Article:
It’s a new dawn, it’s a new day, it’s a new life: Pinoccio!

pinstructio cropped

Two months since my last blog post! Two months, and two new gigs. That’s my excuse…

This is gonna be about Pinoccio, where I’m rolling into my third month as Hacker in Residence — a magnificent offer that swept me off my feet and ended my term at Sauce Labs. (Next time’s ramblings will be about a residency with Instructables!)

I still love Sauce dearly, but Sally and Eric held the keys to my little hardware-hacker heart: a half-time gig, working from anywhere (mainly TechShop), making strange things and talking to people and writing docs for an open-source-tastic company. We make a microcontroller that’s compatible with the Arduino DIY project platform, but which comes with its own battery (!!!) and does mesh-networking out of the box. That means that all your bits of hardware can talk to each other, and to the internet, within about five minutes of opening your kit! (This is me doing my best to explain what I do without getting commercial, but SERIOUSLY GUYS this thing is AWESOME and I am SO EXCITED to work on it.)

instructable 1: nose tickler

Photo on 2-25-14 at 4.35 PM #2

 Exclusive glamour shot! Available here only!

One of my first actions with Pinoccio was to give a demo at Rachel Kalmar’s Sensored meetup. In order to demonstrate the board’s ability to tie together smartphones, WiFi, and radio, I built the Sneeze-Ray Remote-Controlled Nose Tickler! It’s the latest in human-computer-interface (short for “humans with computers in, on, or about the face”) technology. :) This little assembly (including glasses, controller pendant, and nose-feather) enables anyone, anywhere, to tickle your nose with the push of an Internet button.

Every time I see “Sneeze-Ray”, Dr. Horrible starts playing in my head…

I think this was much more successful as an instructable than a presentation: although the audience really dug it (and everybody wanted to give it a try), it was pretty tough for them to tell what was going on, since the nose-tickling motion isn’t obvious from a distance.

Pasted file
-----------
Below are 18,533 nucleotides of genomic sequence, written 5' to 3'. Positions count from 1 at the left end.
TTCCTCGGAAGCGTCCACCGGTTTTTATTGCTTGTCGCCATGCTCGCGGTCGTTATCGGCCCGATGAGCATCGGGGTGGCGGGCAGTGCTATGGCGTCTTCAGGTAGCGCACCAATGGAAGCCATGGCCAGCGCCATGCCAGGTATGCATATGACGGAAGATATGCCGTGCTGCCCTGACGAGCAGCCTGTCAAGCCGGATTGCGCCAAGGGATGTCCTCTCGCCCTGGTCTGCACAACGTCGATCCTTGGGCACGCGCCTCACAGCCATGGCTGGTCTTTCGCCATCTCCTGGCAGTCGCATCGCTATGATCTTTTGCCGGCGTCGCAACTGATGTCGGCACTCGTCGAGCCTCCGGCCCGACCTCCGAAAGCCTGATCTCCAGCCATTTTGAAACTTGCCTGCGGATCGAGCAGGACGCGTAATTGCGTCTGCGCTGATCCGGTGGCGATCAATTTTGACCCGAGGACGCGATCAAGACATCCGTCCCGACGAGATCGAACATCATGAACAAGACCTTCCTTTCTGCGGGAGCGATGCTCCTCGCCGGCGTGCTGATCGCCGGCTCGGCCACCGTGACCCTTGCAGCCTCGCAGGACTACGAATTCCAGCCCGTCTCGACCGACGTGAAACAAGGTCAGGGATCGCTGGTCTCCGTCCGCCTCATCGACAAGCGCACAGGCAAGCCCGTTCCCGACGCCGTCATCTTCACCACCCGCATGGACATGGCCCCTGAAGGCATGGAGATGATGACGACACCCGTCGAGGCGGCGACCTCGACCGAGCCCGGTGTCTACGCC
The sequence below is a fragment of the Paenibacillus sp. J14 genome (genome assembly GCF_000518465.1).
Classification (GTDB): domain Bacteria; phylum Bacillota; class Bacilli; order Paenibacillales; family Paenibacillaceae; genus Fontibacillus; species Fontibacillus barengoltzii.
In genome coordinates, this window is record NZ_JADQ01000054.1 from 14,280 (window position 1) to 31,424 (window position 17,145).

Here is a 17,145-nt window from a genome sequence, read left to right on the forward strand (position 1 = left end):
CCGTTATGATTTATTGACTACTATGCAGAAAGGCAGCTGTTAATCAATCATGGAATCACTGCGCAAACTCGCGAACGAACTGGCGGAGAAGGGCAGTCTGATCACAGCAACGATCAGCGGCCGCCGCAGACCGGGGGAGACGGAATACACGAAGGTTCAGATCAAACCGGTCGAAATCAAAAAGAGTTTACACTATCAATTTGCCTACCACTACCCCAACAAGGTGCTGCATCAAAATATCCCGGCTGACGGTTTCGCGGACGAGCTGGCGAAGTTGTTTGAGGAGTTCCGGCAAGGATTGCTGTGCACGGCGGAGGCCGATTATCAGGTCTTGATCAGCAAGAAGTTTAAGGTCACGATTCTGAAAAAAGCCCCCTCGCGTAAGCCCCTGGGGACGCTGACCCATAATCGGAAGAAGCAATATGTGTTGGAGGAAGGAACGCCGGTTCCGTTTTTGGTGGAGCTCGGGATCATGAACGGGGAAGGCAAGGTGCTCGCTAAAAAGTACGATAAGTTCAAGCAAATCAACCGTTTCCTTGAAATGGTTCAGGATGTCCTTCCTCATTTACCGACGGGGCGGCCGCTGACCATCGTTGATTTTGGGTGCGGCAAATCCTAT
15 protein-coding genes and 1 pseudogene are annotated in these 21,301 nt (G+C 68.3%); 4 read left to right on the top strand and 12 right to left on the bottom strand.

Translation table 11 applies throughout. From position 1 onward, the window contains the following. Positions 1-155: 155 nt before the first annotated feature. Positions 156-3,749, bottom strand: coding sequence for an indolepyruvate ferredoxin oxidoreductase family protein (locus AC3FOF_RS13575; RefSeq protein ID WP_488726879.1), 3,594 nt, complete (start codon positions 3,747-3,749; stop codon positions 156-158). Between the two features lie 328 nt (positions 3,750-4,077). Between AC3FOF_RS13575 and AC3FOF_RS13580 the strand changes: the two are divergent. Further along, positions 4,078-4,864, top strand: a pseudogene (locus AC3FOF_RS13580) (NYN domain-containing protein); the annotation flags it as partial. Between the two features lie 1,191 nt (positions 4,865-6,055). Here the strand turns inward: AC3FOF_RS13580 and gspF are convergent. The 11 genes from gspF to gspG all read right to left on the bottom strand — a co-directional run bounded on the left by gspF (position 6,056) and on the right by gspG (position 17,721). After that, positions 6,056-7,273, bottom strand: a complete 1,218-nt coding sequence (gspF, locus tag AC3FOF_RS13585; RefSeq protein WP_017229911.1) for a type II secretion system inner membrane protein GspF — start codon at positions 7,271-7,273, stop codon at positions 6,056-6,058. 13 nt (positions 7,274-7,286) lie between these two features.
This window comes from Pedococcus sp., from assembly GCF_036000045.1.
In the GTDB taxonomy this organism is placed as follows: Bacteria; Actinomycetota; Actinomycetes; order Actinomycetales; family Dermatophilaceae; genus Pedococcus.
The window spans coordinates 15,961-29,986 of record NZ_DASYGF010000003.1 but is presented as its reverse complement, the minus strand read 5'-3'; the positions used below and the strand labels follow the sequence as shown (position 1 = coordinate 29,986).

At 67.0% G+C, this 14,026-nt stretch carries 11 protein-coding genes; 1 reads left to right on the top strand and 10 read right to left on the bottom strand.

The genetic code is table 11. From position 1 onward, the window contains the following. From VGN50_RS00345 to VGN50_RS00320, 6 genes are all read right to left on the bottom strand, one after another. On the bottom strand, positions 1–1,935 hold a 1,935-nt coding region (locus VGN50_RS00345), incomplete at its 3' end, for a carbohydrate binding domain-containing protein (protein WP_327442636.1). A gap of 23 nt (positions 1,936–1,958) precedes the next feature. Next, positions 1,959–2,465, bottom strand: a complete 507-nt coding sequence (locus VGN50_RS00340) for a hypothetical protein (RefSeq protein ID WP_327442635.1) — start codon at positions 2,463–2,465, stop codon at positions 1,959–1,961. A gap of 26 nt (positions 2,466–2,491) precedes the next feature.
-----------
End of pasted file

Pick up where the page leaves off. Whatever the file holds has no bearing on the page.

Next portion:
instructable 2: PONG!

alexglow side scout

Oh, right: this is what a Pinoccio Scout looks like (with a couple of LEDs on it). :)

So, for Nick Pinkston’s Hardware Startup Meetup, I planned something a bit more flashy. It turned into a demonstration of one of my most precious acquired skills: pulling together something cool at the last minute. If you’re pressed for time, you’ve got to push aside any feelings of hopelessness, reassess the situation constantly, consider what minimal investment will get you the maximum effect, and take stock of all materials available to you. Don’t be afraid to discard plans! There’ll be time to build them later.

In this case, we started shipping to our IndieGogo backers the same day I’d been planning to spend building my demo. So, I spent the afternoon polishing documentation and sending updates to our backers and friends, and by the time that was done, I had only an hour or so left to build. The worktable held a number of cheap light-up yo-yos, some clear HexBug packaging spheres, and an array of microcontrollers. 30 minutes later, my grand scheme clearly wasn’t going to happen. I socketed bright white LEDs into a couple of Scouts and packed everything up, resolving to come up with something on the Caltrain down to South San Francisco.

On the train, I modified the Sneeze-Ray’s code slightly to include an extra output pin and pointed the LEDs in different directions. Now, when I typed “blaze” into the console on my computer, a message would be sent via WiFi to one board (“Leonardo”), and relayed via radio from there to another board (“Michelangelo”). This would enable us to live-demo the radio communication range, which is one of the things people ask about most frequently.

A number of things were less than ideal: I’d have to set up WiFi access once I got there, I wouldn’t have a chance to test before running the demo, and dammit, I was tired. But Cédric helped bolster my spirits, and our gracious hosts at Counsyl got me last-minute network access. So, when my turn came, I picked on Drix to help me. When I entered the “blaze” command, I shouted “PING!”, and he moved steadily away from me, shouting “PONG!” when his board lit up. Soon, the whole room was shouting “PONG!” as he held the beacon aloft; when we finally lost the signal, it was certainly near the 100m quoted range for the radio chip, and around a corner. Also, two minutes over the allotted time — Nick had decided to let us go double because of the crowd’s interest.


• ann arbor •

A little background on the Pinoccio linkage: They’re based in Ann Arbor (where I spent 6 years studying languages and getting into hackerspaces), and they were pointed at me by Dug Song, security rockstar / cofounder of Duo Security and a creative polymath. Looking forward to potential collaborations there as well! :D